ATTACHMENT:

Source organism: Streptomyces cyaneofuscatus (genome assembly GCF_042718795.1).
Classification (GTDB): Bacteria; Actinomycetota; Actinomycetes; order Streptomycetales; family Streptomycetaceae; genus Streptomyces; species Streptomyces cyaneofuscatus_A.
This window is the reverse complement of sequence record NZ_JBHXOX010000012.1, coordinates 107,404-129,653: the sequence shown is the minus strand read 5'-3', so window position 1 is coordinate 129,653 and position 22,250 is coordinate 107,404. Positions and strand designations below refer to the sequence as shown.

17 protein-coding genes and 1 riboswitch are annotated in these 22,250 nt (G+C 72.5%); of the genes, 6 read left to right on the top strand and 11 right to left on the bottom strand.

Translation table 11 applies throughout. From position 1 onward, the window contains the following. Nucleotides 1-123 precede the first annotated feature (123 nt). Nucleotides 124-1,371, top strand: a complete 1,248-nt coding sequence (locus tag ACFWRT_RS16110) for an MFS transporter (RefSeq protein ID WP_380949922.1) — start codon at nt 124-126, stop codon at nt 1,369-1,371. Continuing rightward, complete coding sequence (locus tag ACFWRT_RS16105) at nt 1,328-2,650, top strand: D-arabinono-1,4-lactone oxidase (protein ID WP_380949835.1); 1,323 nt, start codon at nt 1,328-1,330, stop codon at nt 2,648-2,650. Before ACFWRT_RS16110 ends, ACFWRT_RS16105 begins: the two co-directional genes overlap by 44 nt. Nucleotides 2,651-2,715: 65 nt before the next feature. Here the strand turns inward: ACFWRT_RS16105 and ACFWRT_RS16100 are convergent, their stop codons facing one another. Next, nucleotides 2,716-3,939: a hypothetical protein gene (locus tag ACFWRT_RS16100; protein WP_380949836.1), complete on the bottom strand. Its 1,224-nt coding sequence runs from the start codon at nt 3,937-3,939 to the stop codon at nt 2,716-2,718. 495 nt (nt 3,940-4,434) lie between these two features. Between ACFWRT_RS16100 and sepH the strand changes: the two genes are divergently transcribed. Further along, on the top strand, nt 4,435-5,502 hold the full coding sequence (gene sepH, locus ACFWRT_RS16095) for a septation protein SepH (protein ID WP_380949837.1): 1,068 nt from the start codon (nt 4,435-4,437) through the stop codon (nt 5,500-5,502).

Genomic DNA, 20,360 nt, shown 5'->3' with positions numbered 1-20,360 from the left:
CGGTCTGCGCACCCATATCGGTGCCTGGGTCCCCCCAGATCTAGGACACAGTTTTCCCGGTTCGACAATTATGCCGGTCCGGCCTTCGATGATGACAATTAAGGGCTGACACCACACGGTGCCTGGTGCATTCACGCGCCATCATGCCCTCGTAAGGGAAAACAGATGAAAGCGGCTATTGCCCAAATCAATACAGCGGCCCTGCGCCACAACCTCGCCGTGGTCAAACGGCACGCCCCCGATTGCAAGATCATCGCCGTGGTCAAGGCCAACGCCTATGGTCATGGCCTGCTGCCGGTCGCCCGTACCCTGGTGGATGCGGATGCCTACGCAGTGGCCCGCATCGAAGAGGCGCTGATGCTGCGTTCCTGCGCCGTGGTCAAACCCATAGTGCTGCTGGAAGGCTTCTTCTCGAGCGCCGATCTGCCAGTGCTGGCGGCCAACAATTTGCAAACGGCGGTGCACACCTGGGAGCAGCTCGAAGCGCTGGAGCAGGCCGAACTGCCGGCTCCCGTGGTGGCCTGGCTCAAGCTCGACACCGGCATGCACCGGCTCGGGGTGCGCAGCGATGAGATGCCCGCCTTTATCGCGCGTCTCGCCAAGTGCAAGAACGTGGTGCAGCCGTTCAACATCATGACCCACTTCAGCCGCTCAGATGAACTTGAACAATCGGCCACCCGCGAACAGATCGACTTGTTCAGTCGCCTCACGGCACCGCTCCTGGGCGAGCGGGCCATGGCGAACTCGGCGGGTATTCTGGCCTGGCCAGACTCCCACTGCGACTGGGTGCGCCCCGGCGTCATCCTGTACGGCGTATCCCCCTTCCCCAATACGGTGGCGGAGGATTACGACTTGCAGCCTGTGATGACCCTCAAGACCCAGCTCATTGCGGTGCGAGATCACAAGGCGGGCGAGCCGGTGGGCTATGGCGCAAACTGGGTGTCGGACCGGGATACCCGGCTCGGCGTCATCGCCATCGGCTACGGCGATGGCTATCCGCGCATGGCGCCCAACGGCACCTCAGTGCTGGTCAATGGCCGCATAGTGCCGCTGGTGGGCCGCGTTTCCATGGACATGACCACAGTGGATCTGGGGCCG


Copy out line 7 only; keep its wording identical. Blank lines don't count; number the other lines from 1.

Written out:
CGGTCTGCGCACCCATATCGGTGCCTGGGTCCCCCCAGATCTAGGACACAGTTTTCCCGGTTCGACAATTATGCCGGTCCGGCCTTCGATGATGACAATTAAGGGCTGACACCACACGGTGCCTGGTGCATTCACGCGCCATCATGCCCTCGTAAGGGAAAACAGATGAAAGCGGCTATTGCCCAAATCAATACAGCGGCCCTGCGCCACAACCTCGCCGTGGTCAAACGGCACGCCCCCGATTGCAAGATCATCGCCGTGGTCAAGGCCAACGCCTATGGTCATGGCCTGCTGCCGGTCGCCCGTACCCTGGTGGATGCGGATGCCTACGCAGTGGCCCGCATCGAAGAGGCGCTGATGCTGCGTTCCTGCGCCGTGGTCAAACCCATAGTGCTGCTGGAAGGCTTCTTCTCGAGCGCCGATCTGCCAGTGCTGGCGGCCAACAATTTGCAAACGGCGGTGCACACCTGGGAGCAGCTCGAAGCGCTGGAGCAGGCCGAACTGCCGGCTCCCGTGGTGGCCTGGCTCAAGCTCGACACCGGCATGCACCGGCTCGGGGTGCGCAGCGATGAGATGCCCGCCTTTATCGCGCGTCTCGCCAAGTGCAAGAACGTGGTGCAGCCGTTCAACATCATGACCCACTTCAGCCGCTCAGATGAACTTGAACAATCGGCCACCCGCGAACAGATCGACTTGTTCAGTCGCCTCACGGCACCGCTCCTGGGCGAGCGGGCCATGGCGAACTCGGCGGGTATTCTGGCCTGGCCAGACTCCCACTGCGACTGGGTGCGCCCCGGCGTCATCCTGTACGGCGTATCCCCCTTCCCCAATACGGTGGCGGAGGATTACGACTTGCAGCCTGTGATGACCCTCAAGACCCAGCTCATTGCGGTGCGAGATCACAAGGCGGGCGAGCCGGTGGGCTATGGCGCAAACTGGGTGTCGGACCGGGATACCCGGCTCGGCGTCATCGCCATCGGCTACGGCGATGGCTATCCGCGCATGGCGCCCAACGGCACCTCAGTGCTGGTCAATGGCCGCATAGTGCCGCTGGTGGGCCGCGTTTCCATGGACATGACCACAGTGGATCTGGGGCCG